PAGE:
On February 10, 2005, the award-winning American playwright Arthur Asher Miller died at his home in Roxbury, Connecticut, of congestive heart failure. The next night the lights of New York’s Broadway theaters were darkened in mourning and respect. Recognized for his contribution to the development of the American theater in the 20th century, Miller is best known for his play Death of a Salesman (1949), which received the Pulitzer Prize, Tony Award, and the New York Drama Critics’ Circle Award. Often controversial, his work explored moral issues including the conflict between personal and social responsibility.
Born in Manhattan in 1915, Miller grew up during the Great Depression and after attending college in Michigan began his career working for the Federal Theatre Project in New York City. His first works were radio plays and scripts. Miller supplemented his income at the time with odd jobs and continued to write. By 1940 he had finished six plays, only one of which was produced. Undaunted, Miller continued to write, and in 1947 All My Sons was produced on Broadway to critical acclaim, winning Miller his first Tony Award. The play’s success provided Miller with financial stability, and he built a studio in Roxbury, living in Connecticut for most of his adult life. It is in Roxbury that Miller wrote his landmark play Death of a Salesman, produced in 1949 when Miller was just 33 years old.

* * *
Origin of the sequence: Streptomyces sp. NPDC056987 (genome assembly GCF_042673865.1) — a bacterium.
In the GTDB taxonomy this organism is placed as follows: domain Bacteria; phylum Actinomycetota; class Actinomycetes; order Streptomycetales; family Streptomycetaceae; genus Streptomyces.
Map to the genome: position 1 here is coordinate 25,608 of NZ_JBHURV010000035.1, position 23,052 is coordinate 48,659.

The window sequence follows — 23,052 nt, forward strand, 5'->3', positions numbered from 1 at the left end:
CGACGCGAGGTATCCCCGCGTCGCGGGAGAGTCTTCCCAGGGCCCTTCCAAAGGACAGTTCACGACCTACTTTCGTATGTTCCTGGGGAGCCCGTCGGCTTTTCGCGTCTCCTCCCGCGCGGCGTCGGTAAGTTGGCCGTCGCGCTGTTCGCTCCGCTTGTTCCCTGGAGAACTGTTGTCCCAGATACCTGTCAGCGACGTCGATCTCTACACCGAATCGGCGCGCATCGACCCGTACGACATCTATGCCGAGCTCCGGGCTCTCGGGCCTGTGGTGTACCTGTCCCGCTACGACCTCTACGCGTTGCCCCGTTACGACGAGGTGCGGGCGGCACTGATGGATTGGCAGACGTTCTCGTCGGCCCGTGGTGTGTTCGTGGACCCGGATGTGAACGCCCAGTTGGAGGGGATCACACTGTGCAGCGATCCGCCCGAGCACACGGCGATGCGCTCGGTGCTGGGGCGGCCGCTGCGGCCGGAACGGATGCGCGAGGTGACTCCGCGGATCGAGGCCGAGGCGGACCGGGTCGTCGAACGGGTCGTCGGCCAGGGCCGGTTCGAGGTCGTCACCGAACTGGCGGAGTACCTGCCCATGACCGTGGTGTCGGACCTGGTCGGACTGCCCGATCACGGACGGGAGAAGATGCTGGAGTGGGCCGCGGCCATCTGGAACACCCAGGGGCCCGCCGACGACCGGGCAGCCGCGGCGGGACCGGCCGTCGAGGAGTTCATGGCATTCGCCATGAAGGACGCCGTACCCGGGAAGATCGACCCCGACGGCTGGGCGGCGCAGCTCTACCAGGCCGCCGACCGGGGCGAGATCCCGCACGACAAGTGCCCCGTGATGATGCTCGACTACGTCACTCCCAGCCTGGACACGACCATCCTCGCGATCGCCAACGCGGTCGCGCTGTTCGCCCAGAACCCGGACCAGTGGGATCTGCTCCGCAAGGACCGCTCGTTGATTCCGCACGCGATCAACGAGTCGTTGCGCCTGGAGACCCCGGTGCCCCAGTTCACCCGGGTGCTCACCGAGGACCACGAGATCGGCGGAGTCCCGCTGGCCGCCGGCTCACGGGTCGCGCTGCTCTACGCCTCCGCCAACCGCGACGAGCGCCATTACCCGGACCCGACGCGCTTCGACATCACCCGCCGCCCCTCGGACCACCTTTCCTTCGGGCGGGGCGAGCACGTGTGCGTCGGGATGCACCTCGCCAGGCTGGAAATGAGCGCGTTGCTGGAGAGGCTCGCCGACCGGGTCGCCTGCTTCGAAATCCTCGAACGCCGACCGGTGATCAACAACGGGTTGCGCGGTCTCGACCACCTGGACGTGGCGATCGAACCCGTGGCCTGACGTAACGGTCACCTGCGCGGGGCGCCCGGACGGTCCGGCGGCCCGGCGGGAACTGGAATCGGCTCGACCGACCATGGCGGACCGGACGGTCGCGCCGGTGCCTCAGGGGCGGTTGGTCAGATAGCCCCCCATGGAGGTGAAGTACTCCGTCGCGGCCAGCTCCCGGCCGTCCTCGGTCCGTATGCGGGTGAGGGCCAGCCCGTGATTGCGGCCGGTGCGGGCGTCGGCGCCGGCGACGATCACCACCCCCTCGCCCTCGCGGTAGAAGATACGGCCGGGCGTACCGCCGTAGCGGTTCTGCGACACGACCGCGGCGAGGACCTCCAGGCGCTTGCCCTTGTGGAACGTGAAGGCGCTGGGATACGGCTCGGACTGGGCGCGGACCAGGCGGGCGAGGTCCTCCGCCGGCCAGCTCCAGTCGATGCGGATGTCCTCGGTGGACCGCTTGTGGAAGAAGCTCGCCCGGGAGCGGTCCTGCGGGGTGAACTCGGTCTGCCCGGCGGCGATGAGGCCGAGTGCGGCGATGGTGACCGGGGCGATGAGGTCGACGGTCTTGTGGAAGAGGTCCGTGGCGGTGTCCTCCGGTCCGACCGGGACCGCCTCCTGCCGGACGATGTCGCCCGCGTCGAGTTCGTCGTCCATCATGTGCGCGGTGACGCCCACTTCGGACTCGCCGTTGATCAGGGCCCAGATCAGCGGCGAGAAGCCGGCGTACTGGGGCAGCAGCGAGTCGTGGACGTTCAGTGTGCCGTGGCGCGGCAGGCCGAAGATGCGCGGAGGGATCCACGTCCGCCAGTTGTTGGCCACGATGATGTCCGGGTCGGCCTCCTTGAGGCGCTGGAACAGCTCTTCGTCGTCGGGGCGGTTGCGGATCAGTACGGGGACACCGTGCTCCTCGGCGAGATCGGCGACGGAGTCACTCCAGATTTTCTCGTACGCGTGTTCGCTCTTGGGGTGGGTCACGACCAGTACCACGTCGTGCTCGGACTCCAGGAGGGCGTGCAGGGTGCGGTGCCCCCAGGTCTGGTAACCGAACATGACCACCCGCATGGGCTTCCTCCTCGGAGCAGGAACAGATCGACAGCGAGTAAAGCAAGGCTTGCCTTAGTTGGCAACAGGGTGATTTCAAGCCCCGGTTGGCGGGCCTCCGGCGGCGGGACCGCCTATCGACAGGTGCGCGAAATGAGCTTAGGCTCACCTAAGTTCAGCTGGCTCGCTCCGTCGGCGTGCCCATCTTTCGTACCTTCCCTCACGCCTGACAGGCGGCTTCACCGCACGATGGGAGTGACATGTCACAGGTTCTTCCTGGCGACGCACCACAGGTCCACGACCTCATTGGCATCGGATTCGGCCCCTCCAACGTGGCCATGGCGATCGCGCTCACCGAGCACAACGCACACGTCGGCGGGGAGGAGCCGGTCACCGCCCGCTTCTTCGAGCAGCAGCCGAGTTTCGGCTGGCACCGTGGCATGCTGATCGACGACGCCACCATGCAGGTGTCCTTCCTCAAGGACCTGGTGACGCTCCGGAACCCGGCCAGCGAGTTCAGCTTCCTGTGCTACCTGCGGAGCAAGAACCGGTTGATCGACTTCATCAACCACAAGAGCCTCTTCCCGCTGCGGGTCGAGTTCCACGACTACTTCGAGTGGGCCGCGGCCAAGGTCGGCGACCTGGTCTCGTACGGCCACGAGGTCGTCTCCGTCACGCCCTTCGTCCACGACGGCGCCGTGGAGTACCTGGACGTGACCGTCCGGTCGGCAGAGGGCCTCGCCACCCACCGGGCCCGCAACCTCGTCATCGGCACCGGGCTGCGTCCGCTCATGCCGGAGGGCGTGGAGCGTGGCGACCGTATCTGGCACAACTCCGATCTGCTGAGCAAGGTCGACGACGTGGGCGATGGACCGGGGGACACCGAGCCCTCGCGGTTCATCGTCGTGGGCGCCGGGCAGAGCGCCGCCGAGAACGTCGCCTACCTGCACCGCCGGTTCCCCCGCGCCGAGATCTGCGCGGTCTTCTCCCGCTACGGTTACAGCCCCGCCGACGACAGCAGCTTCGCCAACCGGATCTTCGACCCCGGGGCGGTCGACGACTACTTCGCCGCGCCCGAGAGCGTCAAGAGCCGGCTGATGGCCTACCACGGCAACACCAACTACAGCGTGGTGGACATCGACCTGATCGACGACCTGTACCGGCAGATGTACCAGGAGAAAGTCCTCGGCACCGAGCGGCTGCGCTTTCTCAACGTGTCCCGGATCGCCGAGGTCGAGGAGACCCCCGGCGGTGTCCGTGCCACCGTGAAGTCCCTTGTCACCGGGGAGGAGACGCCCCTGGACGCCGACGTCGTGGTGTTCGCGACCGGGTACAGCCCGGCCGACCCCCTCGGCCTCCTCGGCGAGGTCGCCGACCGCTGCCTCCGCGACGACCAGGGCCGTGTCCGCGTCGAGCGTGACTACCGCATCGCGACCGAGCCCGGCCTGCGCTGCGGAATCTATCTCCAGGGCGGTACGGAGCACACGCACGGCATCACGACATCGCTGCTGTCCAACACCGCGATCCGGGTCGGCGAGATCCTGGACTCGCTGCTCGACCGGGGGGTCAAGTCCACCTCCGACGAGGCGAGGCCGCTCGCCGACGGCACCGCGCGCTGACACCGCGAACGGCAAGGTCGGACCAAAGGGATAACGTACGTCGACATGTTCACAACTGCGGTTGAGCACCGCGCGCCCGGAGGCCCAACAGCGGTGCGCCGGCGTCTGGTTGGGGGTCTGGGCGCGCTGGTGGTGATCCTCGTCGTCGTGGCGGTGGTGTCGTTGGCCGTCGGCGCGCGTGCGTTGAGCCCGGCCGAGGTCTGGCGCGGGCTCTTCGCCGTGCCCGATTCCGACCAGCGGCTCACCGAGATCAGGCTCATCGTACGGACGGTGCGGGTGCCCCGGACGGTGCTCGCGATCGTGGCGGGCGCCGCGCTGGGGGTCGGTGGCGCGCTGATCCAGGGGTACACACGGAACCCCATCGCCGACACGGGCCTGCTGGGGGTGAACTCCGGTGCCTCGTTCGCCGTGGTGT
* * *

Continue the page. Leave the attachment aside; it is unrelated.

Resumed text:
In addition to Death of a Salesman, Miller’s major works include All My Sons (1947), The Crucible (1953), A View from the Bridge (1955), After the Fall (1964), The Misfits (1961), and The Last Yankee (1992).